Monthly Archives: May 2007

New North Central Concert Hall and Fine Arts Center a Huge Opportunity for Naperville

For the past four years, the one element of Naperville which has puzzled me is the notable lack of a defining and galvanizing community-based center devoted towards innovative arts programs and performance.  Don’t get me wrong, there are a number of community performance groups, venues, visual arts organizations, festivals, college arts programs, exceptional high school music programs, dance programs and sources for arts instruction; however, there didn’t seem to be a consistent center-point or crossroads to bring it all together.  One of my first postings to the World of Naperville over a year ago dealt with this issue and rather than repeat everything I said here in this posting, I have linked the original posting below:

ORIGIN of my Naperville ArtsVision 

As you can imagine, I have followed the news and construction of the new North Central College Concert Hall and Fine Arts Center with immense interest.  Even more, I am  excited by the fact the facility will be largely available and accessible to our community in addition to use by the college. 

Here is our opportunity… our galvanizing moment to build something innovative and exciting in giving Naperville a true centerpiece for world class arts.  The new facility could not only bring the creative energies of our community arts groups into a centralized space but also foster new and innovative fusion arts programs to strengthen the artistic soul and appeal of our community. 

Additionally, there is plenty of research and statistics which prove the tangible and intangible economic impact of the arts.  Given the existing appeal of Downtown Naperville, the experience of either visiting or residing in Naperville can be greatly enhanced if we can come together as a community and truly create something special.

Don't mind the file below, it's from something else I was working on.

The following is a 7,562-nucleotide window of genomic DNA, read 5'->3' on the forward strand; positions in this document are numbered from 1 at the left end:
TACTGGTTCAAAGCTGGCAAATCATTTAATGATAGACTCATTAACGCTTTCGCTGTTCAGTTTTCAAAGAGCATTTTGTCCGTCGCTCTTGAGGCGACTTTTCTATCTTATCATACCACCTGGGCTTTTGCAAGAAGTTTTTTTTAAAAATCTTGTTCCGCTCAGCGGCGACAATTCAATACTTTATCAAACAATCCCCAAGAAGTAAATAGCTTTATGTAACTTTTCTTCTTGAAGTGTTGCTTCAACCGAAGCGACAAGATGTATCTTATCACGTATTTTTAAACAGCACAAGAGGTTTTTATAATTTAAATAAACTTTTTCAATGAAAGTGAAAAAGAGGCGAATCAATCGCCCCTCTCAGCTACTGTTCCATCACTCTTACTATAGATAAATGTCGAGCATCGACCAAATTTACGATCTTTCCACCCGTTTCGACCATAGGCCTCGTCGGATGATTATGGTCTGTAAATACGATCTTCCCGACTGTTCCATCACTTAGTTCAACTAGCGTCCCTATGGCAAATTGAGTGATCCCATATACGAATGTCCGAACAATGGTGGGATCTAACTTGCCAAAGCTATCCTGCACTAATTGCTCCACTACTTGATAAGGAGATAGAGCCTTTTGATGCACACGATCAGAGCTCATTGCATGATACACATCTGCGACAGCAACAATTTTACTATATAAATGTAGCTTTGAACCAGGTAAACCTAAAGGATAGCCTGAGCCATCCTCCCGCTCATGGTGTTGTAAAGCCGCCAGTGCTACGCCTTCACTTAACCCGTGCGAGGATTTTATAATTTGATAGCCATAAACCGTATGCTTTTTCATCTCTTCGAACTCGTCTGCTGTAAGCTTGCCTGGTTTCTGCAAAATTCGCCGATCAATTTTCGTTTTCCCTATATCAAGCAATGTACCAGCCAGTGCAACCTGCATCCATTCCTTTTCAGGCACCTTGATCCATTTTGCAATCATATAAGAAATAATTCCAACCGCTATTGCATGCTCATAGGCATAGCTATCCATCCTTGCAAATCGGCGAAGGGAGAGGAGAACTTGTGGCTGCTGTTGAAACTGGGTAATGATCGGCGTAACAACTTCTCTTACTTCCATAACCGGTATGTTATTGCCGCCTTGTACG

Though North Central has raised quite a bit of money as construction continues, there is still a need for money to support the new Concert Hall and Fine Arts Center.  If you are interested in donating or simply learning more about the facility, visit the links below:

Fine Arts Center Home: 

To Support :

For large donor or corporate gifts, you can contact:

Barbara Knuckles
Managing Director of Development and Corporate Relations
John Holmberg
Capital Gifts Officer

Remember, money will build this facility, but it is the energy and creative talent of our community that can provide the heart and soul.  Let’s work together to build upon the strong foundation which has already been built to take Naperville to the next level in becoming a world class arts community.

A Rainy Day at Anderson’s Bookshop in Downtown Naperville Provides Unique Ray of Hope

As the saying goes, when life gives you lemons you make lemonade.  Likewise, when life gives you rain on the first day of a long holiday weekend, you head to Anderson’s Bookshop in Downtown Naperville. 

As was the case for most Napervillians today, visions of spending a warm and sunny day outdoors with the children turned to cabin spring fever as rain consumed the day.  Being the quick-thinking parent I am in having my 3 year-old all to myself today, our plans were quickly modified to include a trip into Anderson’s for some new children’s books.    

In addition to having one of the best public library systems in the country, one of 101 reasons I’m proud to live in Naperville is the fact we have a thriving independent bookstore in our community which has carved out a strong niche amongst the modern-world of big box coffee cafe bookstores.

Anderson’s Bookshop has been around long enough to see the many changes and transformations Downtown Naperville has gone through over the past 25 years.  Anderson’s is an intimate setting for book lovers of all ages with a strong sense of community TLC.  Whether it be the multitude of staff picks/reviews, the presence of local books/authors, the substantial children’s section, the Thomas the Tank Engine play area, interesting life-like stuffed animals sitting around or the top notch service you receive from experienced staff who are clearly passionate about books, Anderson’s is in a league of their own amidst modern chain bookstores. 

Visits by high profile authors for book signings are quite common at Anderson’s and you can find a list of upcoming events at  Even more, autographed copies of books always seem to be easy to find.  One thing you won’t find at Anderson’s, thankfully, is a coffee cafe; however, never fear as there is a Starbucks just a few doors down on the corner of Jefferson Avenue and Main Street.